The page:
6. I have felt compelled to write to you in these terms, that you, may be on your guard against the mischief arising from bad teaching. If we may indeed liken pernicious teachings to poisonous drugs, as your dream-tellers have it. these doctrines are hemlock and monkshood, or any other deadly to man. It is these that destroy souls; not my words, as this shrieking drunken scum, full of the fancies of their condition, make out. If they bad any sense they ought to know that in souls, pure and cleansed from all defilement, the prophetic gift shines clear. In a foul mirror you cannot see what the reflexion is, neither can a soul preoccupied with cares of this life, and darkened with the passions of the lust of the flesh, receive the rays of the Holy Ghost. Every dream is not a prophecy, as says Zechariah. " The Lord shall make bright clouds, and give them showers of rain, ... for the idols have spoken vanity and the diviners have told false dreams." Those who, as Isaiah says, dream and love to sleep in their bed forget that an operation of error is sent to " the children of disobedience." And there is a lying spirit, which arose in false prophecies, and deceived Ahab. Knowing this they ought not to have been so lifted up as to ascribe the gift of prophecy to themselves. They are shewn to fall far short even of the case of the seer Balaam; for Balaam when invited by the king of Moab with mighty bribes brooked not to utter a word beyond the will of God, nor to curse Israel whom the Lord cursed not. If then their sleep-fancies do not tally with the commandments of the Lord, let them be content with the Gospels. The Gospels need no dreams to add to their credit. The Lord has sent His peace to us, and left us a new commandment, to love one another, but dreams bring strife and division and destruction of love. Let them therefore not give occasion to the devil to attack their souls in sleep; nor make their imaginations of more authority than the instruction of salvation.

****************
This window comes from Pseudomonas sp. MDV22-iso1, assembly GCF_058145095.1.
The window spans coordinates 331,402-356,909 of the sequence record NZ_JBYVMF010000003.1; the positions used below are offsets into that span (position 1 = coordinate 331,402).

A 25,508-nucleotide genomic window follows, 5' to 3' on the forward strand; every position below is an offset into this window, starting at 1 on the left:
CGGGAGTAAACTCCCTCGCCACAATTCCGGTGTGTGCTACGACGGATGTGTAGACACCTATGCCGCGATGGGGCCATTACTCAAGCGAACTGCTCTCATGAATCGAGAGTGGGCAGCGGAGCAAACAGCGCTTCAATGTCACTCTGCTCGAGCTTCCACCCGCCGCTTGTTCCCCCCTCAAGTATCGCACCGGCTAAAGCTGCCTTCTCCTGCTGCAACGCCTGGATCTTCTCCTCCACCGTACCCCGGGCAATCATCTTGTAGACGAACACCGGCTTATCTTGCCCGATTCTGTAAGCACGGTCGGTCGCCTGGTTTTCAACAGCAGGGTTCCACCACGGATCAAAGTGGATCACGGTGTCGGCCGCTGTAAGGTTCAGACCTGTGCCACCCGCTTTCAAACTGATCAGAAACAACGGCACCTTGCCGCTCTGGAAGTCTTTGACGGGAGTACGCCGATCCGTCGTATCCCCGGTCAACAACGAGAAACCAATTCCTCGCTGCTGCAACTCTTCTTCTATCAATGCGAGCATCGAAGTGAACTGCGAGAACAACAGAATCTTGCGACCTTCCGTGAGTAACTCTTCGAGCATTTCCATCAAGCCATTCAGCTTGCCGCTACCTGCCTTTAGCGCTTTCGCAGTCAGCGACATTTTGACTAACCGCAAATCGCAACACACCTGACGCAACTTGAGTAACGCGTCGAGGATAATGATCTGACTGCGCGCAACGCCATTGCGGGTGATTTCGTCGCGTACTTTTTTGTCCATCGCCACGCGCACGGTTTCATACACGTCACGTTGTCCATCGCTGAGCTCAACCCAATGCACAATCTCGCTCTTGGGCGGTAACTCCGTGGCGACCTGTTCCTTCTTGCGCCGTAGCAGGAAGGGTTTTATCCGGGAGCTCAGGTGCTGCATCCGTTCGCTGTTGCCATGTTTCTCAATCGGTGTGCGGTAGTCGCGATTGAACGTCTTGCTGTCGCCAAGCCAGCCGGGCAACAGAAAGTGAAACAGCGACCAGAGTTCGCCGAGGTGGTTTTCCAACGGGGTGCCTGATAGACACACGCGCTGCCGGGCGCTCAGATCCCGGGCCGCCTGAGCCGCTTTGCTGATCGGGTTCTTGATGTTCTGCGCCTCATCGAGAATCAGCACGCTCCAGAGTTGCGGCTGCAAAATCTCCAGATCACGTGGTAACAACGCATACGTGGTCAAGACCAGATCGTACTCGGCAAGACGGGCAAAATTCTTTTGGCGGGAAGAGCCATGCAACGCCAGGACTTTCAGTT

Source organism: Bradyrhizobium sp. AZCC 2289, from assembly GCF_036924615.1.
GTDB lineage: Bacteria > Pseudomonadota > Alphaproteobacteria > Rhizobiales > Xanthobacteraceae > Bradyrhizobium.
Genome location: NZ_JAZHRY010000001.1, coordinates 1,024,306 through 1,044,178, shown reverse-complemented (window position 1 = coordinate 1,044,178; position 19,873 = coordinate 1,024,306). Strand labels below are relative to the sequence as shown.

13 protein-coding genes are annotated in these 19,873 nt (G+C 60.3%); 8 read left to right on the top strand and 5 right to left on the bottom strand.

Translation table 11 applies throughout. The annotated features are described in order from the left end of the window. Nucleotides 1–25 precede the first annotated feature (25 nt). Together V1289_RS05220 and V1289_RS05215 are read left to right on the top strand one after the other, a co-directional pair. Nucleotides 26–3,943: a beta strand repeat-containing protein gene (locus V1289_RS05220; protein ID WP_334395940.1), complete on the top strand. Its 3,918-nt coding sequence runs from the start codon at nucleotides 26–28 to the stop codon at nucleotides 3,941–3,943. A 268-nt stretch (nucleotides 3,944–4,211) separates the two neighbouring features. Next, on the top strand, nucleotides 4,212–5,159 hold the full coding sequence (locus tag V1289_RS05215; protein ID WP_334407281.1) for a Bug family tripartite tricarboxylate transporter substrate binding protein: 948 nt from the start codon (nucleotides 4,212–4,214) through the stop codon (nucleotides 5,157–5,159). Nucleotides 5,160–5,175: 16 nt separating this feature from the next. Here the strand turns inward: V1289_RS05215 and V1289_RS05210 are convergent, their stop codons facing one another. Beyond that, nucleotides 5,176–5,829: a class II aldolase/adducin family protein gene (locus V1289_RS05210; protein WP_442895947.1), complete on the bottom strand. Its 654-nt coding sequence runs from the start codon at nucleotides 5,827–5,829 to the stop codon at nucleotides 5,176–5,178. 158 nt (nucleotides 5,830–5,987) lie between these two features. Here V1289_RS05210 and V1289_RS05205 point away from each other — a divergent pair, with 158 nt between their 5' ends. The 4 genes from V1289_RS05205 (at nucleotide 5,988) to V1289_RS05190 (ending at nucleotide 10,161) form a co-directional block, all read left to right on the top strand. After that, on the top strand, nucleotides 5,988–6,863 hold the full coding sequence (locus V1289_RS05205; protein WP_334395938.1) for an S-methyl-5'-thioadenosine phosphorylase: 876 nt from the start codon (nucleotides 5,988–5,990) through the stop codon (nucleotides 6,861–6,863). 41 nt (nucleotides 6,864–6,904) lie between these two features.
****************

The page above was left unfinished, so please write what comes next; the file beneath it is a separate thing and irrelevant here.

Taken from "The Early Church Fathers and Other Works" originally published by Wm. B. Eerdmans Pub. Co. in English in Edinburgh, Scotland, beginning in 1867. (PNPF II/VIII, Schaff and Wace). The digital version is by The Electronic Bible Society, P.O. Box 701356, Dallas, TX 75370, 214-407-WORD.